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Posts from the ‘New Order’ Category


New Order – Power, Corruption & Lies (1983) – Lp

New Order are an English rock band formed in 1980, currently comprising Bernard Sumner, Stephen Morris, Gillian Gilbert, Phil Cunningham and Tom Chapman. The band was formed in 1980 by Sumner, Morris, and Peter Hook, who were the remaining members of post-punk group Joy Division.












Artist:  New Order
Title:  Power, Corruption & Lies
Year:  1983
Format:  LP
Label:  Base Record
Catalog#  FACT 75

Power, Corruption & Lies is the second studio album by the English rock band New Order, released in May 1983 on Factory Records. The album features more electronic-based tracks than their previous album Movement, with heavier use of synthesizers. It was included in the top 100 albums of the 1980s lists.

A great leap forward from their funereal debut album, Power, Corruption & Lies cemented New Order‘s place as the most exciting dance-rock hybrid in music (and it didn’t even include the massive “Blue Monday” single, released earlier that year). Confident and invigorating where Movement had sounded disconsolate and lost, the record simply pops with energy from the beginning “Age of Consent,” an alternative pop song with only a smattering of synthesizers overlaying an assured Bernard Sumner, who took his best vocal turn yet. Unlike the hordes of synth pop acts then active, New Order experimented heavily with their synthesizers and sequencers. What’s more, while most synth pop acts kept an eye on the charts when writing and recording, if New Order were looking anywhere (aside from within), it was the clubs — “The Village” and “586” had most of the technological firepower of the mighty “Blue Monday.” But whenever the electronics threatened to take over, Peter Hook‘s grubby basslines, Bernard Sumner‘s plaintive vocals, and Stephen Morris‘ point-perfect drum fills reintroduced the human element. Granted, they still had the will for moodiness; the second track was “We All Stand,” over five minutes of dubbed-out melancholia. Aside from all the bright dance music and production on display, Power, Corruption & Lies also portrayed New Order‘s growing penchant for beauty: “Your Silent Face” is a sublime piece of electronic balladry.


Side one
1.  Age of Consent  (5:16)
2.  We All Stand  (5:14)
3.  The Village  (4:37)
4.  586  (7:31)

Side two
1.  Your Silent Face  (6:00)
2.  Ultraviolence  (4:52)
3.  Ecstasy  (4:25)
4.  Leave Me Alone  (4:40)


New Order – Low-Life (1985) – Lp

New Order are an English electronic dance music band formed in 1980, currently consisting of founding members Bernard Sumner, Stephen Morris and Gillian Gilbert, alongside newer members Phil Cunningham and Tom Chapman.

new order - low life












Artist:  New Order
Title:  Low Life
Year:  1985
Format:  LP
Label:  Factory Records
Catalog#  FBN 100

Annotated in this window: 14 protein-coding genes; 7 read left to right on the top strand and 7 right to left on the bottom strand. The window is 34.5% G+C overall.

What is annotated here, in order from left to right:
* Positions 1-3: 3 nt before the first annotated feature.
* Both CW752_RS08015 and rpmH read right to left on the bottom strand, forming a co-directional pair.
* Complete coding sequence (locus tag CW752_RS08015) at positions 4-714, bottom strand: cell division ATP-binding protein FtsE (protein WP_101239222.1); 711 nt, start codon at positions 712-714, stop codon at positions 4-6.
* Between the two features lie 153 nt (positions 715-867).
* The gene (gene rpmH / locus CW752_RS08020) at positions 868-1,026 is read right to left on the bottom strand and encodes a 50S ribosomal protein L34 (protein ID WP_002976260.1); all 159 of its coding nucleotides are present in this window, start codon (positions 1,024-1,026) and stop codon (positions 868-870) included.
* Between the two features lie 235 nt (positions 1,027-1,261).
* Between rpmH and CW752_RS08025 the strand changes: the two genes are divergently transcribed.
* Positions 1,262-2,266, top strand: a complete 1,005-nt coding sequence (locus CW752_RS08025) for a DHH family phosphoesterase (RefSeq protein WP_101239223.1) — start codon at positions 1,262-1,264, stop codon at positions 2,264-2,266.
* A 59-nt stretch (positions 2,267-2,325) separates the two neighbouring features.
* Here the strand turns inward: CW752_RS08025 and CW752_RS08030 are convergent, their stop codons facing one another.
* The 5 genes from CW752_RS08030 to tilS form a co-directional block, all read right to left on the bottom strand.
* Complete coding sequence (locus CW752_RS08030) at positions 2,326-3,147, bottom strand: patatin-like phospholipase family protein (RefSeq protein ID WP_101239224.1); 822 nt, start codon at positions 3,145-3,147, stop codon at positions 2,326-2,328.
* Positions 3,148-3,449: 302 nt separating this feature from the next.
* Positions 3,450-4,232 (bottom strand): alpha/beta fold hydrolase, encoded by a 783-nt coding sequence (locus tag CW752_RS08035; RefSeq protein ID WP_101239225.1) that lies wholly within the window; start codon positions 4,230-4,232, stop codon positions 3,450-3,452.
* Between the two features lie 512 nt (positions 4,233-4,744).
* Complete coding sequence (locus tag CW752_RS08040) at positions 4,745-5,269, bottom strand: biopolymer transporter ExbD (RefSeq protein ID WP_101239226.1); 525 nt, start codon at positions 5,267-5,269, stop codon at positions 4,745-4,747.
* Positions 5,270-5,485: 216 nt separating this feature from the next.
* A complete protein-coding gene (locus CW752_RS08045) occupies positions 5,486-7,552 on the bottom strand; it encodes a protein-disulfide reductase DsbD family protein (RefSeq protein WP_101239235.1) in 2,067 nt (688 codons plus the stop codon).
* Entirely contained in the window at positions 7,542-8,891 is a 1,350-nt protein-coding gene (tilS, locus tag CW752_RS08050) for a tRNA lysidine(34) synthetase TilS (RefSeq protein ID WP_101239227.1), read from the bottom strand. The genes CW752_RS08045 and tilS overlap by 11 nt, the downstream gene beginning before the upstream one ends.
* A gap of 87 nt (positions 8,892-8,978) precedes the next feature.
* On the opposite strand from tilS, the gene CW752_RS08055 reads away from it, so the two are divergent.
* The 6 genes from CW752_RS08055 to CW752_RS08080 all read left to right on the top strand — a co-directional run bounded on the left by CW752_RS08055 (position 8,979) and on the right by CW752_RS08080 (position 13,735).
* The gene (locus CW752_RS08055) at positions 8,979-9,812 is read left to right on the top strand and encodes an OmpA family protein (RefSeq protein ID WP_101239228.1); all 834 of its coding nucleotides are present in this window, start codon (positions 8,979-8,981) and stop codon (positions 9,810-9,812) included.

“Low-Life” is the third studio album by English rock band New Order. Released in May 1985 by Factory Records, “Low-Life” is considered to be among New Order’s strongest work, displaying the moment in which the band completed its transformation from post-punk hold-overs to dance rock.

The album shows New Order’s increased incorporation of synthesizers and samplers, while still preserving the rock aspects of their earlier work. The album was preceded by the release of the full-length version of “The Perfect Kiss” as a single (only an edited version appears on the album).

The point where the band’s fusion of rock and electronics became seamless, it showed the bandmembers having it every way they wanted: heavily sequenced and synthesized, but with bravura work from Bernard Sumner’s guitar and Peter Hook’s plaintive, melodic bass; filled with hummable pop songs, but still experimental as far as how the productions were achieved. The melodica-led pop song “Love Vigilantes” was the opener, nearly identical as a standout first track to “Age of Consent” from “Power, Corruption & Lies”.

Even as more and more synth-heavy groups like Eurythmics and Pet Shop Boys began approaching New Order’s expertise with the proper care of electronics in pop music, the band still sounded like none other. “This Time of Night” and “Elegia” evoked the dark, nocturnal mood of the album’s title and artwork, but none could call them mopey when they pushed as hard as they did on “Sunrise.”
Only “Sub-Culture”, tucked in at the end, has the feel of a lost opportunity; remixed for a single release, it became much better.

The songs on this album formed the basis of New Order’s live concert video, “Pumped Full of Drugs”, filmed in Tokyo shortly before the album’s release. The track “This Time of Night” was originally titled “Pumped Full of Drugs”.


Side one
1.  Love Vigilantes  (4:20)
2.  The Perfect Kiss  (4:49)
3.  This Time Of Night  (4:45)
4.  Sunrise  (6:02)

Side two
1.  Elegia  (4:55)
2.  Sooner Than You Think  (5:13)
3.  Sub-culture  (4:58)
4.  Face Up  (5:07)

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